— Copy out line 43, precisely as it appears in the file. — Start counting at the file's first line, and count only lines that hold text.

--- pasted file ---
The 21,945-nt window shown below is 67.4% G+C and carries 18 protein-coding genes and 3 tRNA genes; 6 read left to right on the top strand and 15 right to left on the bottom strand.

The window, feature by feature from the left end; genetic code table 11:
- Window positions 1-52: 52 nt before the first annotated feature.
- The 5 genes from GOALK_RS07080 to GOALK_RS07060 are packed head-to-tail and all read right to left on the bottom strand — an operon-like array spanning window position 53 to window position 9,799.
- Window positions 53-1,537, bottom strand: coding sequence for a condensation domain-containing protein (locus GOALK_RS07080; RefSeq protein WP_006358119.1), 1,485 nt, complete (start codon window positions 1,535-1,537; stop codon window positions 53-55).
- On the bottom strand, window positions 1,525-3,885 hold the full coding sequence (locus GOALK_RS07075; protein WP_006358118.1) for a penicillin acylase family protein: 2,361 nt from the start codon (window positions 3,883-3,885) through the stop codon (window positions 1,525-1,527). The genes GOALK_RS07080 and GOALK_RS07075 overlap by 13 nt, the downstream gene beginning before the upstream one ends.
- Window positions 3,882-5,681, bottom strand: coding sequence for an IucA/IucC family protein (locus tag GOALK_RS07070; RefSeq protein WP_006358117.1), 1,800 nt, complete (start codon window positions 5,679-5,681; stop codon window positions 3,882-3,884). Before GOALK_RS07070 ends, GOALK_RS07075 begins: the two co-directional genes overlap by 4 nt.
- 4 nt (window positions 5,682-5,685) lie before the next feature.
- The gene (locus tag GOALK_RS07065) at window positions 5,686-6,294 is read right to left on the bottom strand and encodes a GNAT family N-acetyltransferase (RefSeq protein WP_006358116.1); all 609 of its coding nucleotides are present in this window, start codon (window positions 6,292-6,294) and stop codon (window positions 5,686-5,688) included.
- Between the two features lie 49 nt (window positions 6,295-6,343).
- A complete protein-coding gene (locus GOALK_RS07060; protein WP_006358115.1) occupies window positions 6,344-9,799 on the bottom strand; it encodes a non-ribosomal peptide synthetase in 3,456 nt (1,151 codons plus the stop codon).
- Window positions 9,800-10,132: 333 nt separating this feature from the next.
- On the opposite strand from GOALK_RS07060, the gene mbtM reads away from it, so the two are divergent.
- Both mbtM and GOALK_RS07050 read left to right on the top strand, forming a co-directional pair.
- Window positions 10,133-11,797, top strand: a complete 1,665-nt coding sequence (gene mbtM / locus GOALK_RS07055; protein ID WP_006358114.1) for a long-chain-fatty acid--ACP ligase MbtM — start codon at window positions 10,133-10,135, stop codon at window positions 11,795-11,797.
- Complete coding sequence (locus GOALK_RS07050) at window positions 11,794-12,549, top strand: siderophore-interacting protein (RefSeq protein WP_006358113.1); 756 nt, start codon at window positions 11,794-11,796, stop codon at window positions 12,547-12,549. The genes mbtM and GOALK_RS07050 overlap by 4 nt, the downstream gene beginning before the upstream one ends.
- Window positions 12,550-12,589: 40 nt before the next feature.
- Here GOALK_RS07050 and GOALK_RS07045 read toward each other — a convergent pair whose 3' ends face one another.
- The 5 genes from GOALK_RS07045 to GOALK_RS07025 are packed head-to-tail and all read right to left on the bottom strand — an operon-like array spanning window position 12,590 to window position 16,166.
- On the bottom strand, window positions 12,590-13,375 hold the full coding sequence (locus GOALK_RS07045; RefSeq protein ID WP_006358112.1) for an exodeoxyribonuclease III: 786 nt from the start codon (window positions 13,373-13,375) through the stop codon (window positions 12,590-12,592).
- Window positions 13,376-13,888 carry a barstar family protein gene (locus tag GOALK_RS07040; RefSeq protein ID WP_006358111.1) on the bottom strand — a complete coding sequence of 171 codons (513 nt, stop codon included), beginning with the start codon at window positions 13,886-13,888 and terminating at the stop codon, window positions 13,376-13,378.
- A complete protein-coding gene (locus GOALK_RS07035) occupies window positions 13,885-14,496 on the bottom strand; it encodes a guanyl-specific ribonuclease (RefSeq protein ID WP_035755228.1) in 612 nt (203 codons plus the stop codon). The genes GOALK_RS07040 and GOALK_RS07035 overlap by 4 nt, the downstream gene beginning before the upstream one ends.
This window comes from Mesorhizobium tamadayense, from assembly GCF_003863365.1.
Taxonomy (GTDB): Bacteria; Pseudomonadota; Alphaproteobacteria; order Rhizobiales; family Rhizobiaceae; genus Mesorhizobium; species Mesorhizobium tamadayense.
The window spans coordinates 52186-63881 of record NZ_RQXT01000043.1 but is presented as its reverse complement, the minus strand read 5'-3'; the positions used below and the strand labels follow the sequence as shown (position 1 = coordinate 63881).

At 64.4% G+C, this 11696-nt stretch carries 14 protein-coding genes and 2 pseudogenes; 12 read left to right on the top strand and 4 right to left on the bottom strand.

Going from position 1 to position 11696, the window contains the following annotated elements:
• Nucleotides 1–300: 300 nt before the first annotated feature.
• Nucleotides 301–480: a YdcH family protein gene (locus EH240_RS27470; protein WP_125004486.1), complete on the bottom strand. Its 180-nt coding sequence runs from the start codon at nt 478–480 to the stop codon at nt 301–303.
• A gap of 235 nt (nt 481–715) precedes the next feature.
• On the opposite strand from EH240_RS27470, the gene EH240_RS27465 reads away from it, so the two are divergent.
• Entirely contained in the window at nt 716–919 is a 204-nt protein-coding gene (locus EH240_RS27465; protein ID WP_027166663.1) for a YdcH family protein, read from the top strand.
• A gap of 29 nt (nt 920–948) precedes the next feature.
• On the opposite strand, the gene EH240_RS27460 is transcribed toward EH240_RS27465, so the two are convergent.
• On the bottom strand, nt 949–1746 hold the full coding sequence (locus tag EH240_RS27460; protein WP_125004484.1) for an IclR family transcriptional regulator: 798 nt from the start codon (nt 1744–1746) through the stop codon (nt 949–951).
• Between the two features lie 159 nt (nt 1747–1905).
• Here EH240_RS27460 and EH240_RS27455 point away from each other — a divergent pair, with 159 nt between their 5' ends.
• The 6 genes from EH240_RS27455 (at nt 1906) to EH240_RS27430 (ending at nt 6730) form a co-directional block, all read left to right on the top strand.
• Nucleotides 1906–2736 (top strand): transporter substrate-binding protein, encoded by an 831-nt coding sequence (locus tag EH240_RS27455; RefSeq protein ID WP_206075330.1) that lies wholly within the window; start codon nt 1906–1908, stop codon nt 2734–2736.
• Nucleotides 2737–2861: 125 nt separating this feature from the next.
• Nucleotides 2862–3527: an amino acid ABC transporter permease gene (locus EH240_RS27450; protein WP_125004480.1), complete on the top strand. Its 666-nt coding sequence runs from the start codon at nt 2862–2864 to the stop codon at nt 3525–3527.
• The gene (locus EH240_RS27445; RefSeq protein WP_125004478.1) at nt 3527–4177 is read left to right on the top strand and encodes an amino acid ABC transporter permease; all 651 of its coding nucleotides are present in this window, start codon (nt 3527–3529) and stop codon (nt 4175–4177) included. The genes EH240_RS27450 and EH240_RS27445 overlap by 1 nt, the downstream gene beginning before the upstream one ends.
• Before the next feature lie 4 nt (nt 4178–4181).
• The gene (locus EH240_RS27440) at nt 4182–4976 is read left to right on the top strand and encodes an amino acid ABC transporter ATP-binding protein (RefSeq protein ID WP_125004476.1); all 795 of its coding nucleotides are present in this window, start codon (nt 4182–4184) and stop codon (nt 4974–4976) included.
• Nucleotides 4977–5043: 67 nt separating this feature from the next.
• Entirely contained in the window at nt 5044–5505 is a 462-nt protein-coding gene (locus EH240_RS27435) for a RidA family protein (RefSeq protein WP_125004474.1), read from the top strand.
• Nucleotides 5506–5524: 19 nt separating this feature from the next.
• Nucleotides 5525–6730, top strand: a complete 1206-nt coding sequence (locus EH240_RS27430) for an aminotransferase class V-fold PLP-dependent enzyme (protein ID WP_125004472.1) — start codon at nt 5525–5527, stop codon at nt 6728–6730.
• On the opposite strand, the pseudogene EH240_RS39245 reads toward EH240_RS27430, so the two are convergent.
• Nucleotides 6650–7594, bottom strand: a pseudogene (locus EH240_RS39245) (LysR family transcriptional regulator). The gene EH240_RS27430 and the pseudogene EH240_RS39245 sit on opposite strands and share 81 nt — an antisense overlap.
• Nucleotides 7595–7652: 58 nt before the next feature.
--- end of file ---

• Before the next feature lie 4 nt (nt 4178–4181).